This policy will remain in force until June 2024, or until another new export policy is formulated. It calls for the introduction of merchanting trade and countertrades for the diversification of export trade.
Merchanting trade will allow the shipment of goods from one foreign country to another foreign country involving a Bangladeshi intermediary.
On the other hand, countertrade is a reciprocal form of international trade, in which goods or services are exchanged for other goods or services rather than for hard currency.
At present, Bangladesh does not have any policy on merchanting trade and countertrade. The export policy states that necessary guidelines will be formulated in this regard at the initiative of the Bangladesh Bank.
Merchanting trade has been introduced in different countries of the world, said MA Razzaque, adding that this type of business is gaining popularity all over the world. "Bangladesh also needs to make a policy in this regard. If an exporter wants to export a product from Singapore to the United States, specific guidelines are needed as to how much dollar the Bangladesh Bank will allow them to buy the product in Singapore and what will be the gap between the export price and the purchase price of the product."
The export policy also calls for authorising the capable owners' associations in major export-oriented sectors to issue utilisation declarations (UDs) on the basis of recommendations from the commerce ministry to help reduce lead time in export trade and simplify business practices.
UDs are issued by the Commissionerate of Customs Bonds of the National Board of Revenue. The officials often take extra time to issue UDs, exporters allege.
Against the backdrop of such allegations, the government has authorised the BGMEA to issue UDs for readymade garments, the principal export product of the country.
Exporters in various sectors, including plastics, have been seeking similar benefits for years.
Shamim Ahmed, president of the Bangladesh Plastic Good Manufacturers and Exporters Association (BPGMEA), said if their organisation and those of other major sectors are given the authority to issue UDs like in the RMG sector, it would help increase export volumes and diversification of export products in those sectors.
"Although our organisation signed a memorandum of understanding with the NBR long ago on this issue, it has not been implemented yet. We have been fighting for this for a long time."
The Ministry of Commerce in a bid to help the diversification of export products will take up coordinated initiatives to make sure various sectors are provided with the same facilities as the garment industry, says the new export policy.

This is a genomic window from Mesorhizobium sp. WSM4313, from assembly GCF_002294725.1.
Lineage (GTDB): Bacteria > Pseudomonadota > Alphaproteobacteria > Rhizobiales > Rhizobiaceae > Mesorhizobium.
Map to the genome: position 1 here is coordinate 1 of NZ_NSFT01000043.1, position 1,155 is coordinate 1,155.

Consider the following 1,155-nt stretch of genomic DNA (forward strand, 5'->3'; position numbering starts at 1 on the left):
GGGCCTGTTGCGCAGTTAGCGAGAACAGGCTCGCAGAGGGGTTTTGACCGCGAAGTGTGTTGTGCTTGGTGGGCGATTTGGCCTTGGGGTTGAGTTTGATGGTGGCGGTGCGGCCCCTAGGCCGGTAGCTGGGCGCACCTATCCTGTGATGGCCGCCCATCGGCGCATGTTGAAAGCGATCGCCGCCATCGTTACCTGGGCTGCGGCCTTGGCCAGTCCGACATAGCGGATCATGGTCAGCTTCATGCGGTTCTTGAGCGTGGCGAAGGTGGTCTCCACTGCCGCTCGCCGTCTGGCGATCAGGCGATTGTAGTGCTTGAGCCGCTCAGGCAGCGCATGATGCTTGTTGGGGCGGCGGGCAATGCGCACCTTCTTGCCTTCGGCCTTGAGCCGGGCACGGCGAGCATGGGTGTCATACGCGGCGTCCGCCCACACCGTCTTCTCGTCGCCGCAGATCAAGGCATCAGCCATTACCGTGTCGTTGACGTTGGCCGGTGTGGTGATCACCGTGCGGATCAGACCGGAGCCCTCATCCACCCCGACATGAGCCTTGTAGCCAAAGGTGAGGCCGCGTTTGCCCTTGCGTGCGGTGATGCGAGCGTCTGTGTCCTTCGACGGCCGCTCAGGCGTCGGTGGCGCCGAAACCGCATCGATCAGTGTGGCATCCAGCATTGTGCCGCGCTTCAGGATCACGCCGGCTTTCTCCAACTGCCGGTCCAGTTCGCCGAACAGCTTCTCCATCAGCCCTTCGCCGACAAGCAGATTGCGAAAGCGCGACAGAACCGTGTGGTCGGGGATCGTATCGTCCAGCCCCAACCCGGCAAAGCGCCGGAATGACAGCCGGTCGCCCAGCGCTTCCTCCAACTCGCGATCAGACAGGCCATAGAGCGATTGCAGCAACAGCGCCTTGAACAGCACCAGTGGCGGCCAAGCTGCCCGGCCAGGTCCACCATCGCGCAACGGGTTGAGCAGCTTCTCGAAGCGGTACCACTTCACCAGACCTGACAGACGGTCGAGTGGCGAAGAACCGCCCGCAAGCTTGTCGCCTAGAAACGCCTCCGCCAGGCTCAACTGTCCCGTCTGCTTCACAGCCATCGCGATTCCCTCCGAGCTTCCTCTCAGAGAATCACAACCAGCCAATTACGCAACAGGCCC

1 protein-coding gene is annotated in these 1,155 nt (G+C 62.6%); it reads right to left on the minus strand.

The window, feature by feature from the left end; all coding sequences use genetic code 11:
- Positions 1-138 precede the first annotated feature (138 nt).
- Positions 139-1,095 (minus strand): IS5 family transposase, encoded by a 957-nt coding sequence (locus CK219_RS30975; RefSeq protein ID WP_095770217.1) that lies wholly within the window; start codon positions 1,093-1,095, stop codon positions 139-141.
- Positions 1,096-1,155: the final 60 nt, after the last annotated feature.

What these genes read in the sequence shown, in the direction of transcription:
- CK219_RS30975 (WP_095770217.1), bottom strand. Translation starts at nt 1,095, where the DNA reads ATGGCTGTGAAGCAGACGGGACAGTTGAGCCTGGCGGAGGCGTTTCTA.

It also calls for taking necessary steps to maintain the availability of raw materials for the export-oriented industries and review the feasibility of setting up sector-based central warehouses to keep the supply chain uninterrupted.
When a lockdown was put in force in China in 2020 in the wake of the outbreak of Covid-19, various export-oriented sectors including the RMG in Bangladesh fell into a crisis of raw materials. At that time, Commerce Minister Tipu Munshi announced that a central warehouse would be set up or an alternative source would be identified.
The policy also incorporates plans to set up product/ sector-based institutes in the private sector in the fashion of the BGMEA University of Fashion and Technology for the advancement of product design, fashion, and technology.
The government will provide financial assistance to exporters in developing technology, logistics and infrastructure to create online platforms and virtual marketplaces.
The policy also states that in order to build a strong position of Bangladesh in the global value chain, the government would extend necessary policy support for the production and export of intermediate goods, as well as formulate strategies to attract investment and designate a special economic zone to attract foreign investment in the man-made fibre sector.
The policy calls for the establishment of testing labs to ensure international-standard digital products and services and arrangements for quick and duty-free import and export of warranty and sample products.
It also promises long-term tax breaks for the development of the light engineering industry.